In my search for super-high-mile vehicles in the car graveyards of the land, all the cars I’ve found showing better than a half-million miles on the odometer have been Mercedes–Benzes (other than a 1982 Rabbit Cabriolet showing an implausible 930k miles on what I think was a defective gauge). The most-traveled Honda I’ve documented was a 1983 Accord sedan with 411,794 miles, and today’s Junkyard Find now takes second-place in the Highest Mileage Honda In the Junkyard contest.
Yes, 351,119 miles, or just over 12,500 miles for each year of this car’s existence. I’m sure I’ve seen plenty of Hondas with more miles during my junkyard journeying, but American-market Hondas only got six-digit odometers starting in 1981 at the earliest (Volvo and Mercedes-Benz ditched the old five-digit ones decades earlier) and the cars made during our current century have electronic odometers that require vehicle power to boot up.
As is so often the case with extreme-high-mile vehicles, this one looks very solid and well-maintained for its age. Sure, I’ll find the occasional beat-to-hell hooptie with big miles, but it takes conscientious owners to keep a car— even a very well-built one— alive for such a long haul.
The seats have aftermarket covers and some of the trim pieces came from a different vehicle with a gray interior, but otherwise, the cabin of this Civic doesn’t show the wear and tear you’d expect to see in a car that traveled twice as far as most others its age.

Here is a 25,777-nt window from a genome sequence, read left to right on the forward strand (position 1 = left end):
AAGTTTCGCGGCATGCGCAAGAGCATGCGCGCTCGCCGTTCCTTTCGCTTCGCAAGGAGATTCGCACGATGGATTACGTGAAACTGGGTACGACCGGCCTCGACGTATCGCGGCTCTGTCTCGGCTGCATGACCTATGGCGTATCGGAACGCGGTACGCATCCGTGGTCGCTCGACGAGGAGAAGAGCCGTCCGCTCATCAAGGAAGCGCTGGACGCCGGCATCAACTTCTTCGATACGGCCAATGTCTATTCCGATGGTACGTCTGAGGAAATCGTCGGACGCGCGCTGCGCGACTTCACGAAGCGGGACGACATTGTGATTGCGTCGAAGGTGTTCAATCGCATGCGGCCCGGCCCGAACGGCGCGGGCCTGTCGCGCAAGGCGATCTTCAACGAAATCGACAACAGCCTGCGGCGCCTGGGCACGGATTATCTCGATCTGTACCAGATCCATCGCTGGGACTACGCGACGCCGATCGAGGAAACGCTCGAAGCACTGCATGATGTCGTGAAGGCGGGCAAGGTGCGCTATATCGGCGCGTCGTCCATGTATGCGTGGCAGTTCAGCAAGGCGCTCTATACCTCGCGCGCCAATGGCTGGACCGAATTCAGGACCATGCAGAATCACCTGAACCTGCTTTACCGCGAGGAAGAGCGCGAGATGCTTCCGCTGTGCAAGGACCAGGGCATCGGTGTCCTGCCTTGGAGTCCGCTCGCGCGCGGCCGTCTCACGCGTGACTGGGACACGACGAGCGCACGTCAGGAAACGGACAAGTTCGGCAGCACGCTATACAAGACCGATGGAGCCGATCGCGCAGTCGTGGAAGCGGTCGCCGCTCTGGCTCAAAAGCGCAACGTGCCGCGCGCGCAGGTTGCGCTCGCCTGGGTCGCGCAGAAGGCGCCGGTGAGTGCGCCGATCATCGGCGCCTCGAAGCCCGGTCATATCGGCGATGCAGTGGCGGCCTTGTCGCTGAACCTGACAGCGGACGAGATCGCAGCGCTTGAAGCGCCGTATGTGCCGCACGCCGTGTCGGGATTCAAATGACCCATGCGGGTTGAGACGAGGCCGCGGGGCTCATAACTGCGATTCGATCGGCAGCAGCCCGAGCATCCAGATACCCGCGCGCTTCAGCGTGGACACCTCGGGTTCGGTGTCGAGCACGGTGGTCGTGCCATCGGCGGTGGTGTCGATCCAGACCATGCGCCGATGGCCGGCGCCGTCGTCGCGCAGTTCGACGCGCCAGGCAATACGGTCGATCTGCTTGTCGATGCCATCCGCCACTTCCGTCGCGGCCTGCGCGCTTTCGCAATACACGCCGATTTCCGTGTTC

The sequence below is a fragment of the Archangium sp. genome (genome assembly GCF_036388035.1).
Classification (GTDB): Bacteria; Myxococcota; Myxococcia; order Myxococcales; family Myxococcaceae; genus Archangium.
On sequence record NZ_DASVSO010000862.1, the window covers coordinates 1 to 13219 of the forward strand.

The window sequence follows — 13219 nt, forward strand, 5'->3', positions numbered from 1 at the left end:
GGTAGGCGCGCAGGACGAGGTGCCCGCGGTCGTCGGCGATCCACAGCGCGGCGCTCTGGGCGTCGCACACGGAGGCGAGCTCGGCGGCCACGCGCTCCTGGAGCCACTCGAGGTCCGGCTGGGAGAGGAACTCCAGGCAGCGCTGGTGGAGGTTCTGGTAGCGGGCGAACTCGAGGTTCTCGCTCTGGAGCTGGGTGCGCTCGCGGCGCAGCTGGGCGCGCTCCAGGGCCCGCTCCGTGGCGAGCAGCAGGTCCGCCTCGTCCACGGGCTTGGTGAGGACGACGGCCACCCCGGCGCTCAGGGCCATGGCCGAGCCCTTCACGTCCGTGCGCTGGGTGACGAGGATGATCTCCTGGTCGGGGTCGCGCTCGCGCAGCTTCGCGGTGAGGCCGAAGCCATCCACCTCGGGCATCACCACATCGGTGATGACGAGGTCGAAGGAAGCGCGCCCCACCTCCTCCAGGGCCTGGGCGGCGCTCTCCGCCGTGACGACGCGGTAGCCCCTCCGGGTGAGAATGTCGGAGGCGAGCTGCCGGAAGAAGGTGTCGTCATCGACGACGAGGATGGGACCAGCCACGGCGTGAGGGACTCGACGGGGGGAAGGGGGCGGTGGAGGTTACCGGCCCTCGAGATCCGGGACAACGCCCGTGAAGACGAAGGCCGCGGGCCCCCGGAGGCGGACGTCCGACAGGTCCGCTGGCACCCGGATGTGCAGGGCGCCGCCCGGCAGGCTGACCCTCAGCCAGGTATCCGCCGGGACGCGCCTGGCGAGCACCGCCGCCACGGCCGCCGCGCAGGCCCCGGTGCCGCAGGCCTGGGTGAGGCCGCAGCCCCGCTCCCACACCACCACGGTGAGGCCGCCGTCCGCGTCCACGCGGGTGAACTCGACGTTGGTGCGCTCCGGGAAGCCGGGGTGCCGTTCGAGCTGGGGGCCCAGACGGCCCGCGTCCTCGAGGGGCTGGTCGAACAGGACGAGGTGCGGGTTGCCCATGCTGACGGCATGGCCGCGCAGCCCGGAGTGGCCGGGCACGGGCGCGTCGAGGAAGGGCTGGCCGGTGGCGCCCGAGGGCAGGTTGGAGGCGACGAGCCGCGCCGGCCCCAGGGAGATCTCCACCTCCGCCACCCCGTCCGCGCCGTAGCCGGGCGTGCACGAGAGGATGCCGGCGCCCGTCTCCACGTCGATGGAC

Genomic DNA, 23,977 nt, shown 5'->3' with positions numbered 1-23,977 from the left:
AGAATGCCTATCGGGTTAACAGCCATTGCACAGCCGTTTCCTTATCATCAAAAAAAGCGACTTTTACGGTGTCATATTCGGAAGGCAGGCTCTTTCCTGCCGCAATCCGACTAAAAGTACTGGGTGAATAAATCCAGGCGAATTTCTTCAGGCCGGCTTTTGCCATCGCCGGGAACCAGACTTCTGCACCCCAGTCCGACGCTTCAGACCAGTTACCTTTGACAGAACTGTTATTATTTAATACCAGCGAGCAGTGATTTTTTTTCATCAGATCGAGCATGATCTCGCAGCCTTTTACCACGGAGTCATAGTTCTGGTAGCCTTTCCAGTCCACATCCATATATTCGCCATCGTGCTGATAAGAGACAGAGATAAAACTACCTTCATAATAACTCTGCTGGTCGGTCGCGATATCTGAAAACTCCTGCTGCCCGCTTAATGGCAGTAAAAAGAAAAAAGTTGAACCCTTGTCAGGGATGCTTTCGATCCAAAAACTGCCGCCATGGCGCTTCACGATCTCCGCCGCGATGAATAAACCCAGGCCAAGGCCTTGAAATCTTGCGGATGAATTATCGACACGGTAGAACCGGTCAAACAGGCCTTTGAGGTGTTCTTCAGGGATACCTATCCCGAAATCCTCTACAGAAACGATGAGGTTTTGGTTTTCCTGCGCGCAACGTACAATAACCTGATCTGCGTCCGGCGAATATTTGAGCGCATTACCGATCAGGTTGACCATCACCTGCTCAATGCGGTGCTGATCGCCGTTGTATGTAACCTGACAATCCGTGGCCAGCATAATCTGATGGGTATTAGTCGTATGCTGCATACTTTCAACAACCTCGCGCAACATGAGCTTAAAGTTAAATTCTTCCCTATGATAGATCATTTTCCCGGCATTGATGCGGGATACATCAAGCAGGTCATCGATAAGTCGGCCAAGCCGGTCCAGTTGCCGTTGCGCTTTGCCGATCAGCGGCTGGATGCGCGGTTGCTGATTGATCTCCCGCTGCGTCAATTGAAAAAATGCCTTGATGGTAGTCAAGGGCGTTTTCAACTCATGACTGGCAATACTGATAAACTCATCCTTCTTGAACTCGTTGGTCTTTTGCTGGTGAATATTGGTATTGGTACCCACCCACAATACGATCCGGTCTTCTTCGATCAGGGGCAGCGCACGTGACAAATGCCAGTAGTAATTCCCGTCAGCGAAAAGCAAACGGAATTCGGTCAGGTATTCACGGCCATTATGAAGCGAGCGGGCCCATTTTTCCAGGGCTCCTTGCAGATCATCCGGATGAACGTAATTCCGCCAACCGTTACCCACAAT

Power windows in a fifth-generation Civic? They were available, but I’ve nosed around in hundreds of these cars while searching for bits for my own ’92 hatchback and I’d say maybe 2 percent have these switches.
The same goes for the power remote mirrors and cruise control.
Four different engines were available in 1993 Civics: the El Cheapo Edition CX got an 8-valve 1.5-liter four rated at 70 horsepower, the Sips Fuel Through a Cocktail Straw Edition VX had a 16-valve 1.5-liter with 92 hp, the Not Quite So Cheap Edition DX and LX had a 102-horse version of the VX engine, and the Hot Rod From Hell Edition EX and Si got a VTEC-equipped 1.5 making 125 horsepower. This LX has the 102hp D15B7.
Up here in the thin air at 5,280 feet, that engine probably sent 80 horses to the wheels at best. The five-speed manual made that amount of power (barely) tolerable.
Why is it here? There’s some rust, but nothing too serious. My guess is that the timing belt or head gasket failed and the repair cost ended up being far higher than the real-world value for a high-mile non-truck with a transmission most used-car shoppers can’t operate; the second guess is that the owner traded it in on a new car and the dealership didn’t even bother trying to auction it off.
The Number One Girl approved of the JDM version.
Most 1993 Civics sold here were hatchbacks, but Honda USA still advertised the sedan.
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